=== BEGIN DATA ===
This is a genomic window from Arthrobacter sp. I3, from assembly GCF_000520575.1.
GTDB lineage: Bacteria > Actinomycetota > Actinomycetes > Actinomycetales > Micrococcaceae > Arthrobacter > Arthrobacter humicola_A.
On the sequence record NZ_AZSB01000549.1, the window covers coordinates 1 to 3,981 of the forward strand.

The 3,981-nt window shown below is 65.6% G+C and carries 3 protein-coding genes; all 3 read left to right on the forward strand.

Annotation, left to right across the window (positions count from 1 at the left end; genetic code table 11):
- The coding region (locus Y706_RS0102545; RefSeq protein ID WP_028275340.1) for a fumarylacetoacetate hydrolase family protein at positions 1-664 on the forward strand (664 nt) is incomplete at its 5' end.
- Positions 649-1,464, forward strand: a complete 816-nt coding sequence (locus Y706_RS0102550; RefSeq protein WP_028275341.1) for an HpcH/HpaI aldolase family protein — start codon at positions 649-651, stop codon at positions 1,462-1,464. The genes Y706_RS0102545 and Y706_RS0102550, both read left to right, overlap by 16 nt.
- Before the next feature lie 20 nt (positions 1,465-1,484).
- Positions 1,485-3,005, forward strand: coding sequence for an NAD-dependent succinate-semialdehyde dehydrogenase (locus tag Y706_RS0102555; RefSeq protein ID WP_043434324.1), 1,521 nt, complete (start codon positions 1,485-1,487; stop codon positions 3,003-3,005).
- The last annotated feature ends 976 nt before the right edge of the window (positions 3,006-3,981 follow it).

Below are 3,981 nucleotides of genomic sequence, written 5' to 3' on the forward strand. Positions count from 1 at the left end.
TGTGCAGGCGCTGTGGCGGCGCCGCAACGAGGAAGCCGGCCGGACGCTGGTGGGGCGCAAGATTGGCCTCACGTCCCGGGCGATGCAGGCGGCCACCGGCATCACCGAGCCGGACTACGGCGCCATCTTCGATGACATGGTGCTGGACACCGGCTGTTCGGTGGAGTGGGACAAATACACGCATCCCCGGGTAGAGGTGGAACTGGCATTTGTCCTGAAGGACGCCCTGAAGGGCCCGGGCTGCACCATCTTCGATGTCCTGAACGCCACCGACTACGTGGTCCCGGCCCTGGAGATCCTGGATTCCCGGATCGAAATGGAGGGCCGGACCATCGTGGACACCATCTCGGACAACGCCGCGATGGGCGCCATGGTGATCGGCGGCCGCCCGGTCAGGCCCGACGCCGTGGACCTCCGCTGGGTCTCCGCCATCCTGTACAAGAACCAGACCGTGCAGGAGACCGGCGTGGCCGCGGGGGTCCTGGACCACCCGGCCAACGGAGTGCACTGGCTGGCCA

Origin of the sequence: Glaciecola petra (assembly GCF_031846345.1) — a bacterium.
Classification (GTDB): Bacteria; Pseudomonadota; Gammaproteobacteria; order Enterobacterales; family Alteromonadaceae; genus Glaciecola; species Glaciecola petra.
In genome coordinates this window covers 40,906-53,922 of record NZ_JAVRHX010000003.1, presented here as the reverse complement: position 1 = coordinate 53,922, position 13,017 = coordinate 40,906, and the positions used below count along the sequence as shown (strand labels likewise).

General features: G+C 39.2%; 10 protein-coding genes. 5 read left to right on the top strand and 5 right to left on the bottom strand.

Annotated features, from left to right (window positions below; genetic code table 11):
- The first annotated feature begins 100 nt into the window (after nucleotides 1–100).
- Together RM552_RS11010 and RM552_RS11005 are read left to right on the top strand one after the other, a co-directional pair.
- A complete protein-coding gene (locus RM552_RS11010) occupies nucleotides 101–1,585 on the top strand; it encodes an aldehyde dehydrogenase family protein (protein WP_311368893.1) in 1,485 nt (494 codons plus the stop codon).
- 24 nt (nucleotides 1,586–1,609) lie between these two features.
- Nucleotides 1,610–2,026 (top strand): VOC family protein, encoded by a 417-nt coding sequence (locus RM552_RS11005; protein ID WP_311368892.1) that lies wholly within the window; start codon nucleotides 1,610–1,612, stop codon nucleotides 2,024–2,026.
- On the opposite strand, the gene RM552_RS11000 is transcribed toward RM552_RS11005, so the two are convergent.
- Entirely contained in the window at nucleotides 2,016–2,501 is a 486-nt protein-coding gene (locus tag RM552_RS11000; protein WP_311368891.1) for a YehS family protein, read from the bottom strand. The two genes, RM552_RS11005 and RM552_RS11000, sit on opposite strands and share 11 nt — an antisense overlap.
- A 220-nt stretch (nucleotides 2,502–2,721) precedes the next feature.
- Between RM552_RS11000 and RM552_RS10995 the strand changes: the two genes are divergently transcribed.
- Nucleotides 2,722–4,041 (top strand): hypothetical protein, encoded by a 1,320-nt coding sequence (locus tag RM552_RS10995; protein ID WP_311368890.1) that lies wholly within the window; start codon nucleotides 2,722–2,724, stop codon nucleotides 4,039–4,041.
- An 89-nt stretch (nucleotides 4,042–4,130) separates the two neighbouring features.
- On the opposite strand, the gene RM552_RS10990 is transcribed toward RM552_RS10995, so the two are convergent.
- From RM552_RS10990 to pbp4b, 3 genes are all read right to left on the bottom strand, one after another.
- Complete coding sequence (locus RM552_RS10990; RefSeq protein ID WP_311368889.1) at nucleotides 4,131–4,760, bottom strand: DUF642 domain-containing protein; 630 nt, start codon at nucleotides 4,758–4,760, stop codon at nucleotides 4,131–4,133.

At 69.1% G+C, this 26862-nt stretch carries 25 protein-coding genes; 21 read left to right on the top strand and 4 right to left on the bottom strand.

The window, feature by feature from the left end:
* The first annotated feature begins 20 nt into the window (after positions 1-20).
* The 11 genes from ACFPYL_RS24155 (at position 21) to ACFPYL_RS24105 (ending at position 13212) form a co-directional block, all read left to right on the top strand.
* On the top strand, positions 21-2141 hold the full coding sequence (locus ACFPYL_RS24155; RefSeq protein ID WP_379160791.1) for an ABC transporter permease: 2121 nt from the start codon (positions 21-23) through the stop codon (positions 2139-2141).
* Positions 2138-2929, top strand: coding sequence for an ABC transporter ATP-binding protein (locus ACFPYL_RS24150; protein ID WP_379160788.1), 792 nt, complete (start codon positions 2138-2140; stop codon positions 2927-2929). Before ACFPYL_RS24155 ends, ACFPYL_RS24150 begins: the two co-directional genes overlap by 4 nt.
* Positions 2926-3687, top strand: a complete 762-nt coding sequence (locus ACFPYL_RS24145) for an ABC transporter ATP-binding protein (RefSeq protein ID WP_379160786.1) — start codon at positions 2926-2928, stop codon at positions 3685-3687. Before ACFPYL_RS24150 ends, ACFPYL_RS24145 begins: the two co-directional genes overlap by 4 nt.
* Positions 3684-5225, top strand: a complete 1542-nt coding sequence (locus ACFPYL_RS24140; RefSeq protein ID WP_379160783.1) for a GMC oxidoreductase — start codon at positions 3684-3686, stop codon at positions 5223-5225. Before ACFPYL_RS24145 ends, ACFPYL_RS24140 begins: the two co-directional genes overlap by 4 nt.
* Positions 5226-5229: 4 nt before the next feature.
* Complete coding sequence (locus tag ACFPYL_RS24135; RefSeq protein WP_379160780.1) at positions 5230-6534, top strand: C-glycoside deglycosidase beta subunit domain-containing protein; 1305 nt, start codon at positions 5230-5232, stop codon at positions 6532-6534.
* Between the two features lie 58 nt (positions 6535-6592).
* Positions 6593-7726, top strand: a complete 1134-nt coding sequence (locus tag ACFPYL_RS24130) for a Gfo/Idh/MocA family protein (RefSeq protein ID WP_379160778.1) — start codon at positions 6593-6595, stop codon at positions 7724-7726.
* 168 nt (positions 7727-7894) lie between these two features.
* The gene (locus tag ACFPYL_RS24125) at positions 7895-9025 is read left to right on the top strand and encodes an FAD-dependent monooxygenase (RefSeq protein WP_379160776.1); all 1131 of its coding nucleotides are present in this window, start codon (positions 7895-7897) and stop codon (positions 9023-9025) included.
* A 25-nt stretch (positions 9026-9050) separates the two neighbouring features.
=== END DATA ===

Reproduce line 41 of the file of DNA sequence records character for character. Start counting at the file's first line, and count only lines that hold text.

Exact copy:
* Complete coding sequence (locus tag ACFPYL_RS24135; RefSeq protein WP_379160780.1) at positions 5230-6534, top strand: C-glycoside deglycosidase beta subunit domain-containing protein; 1305 nt, start codon at positions 5230-5232, stop codon at positions 6532-6534.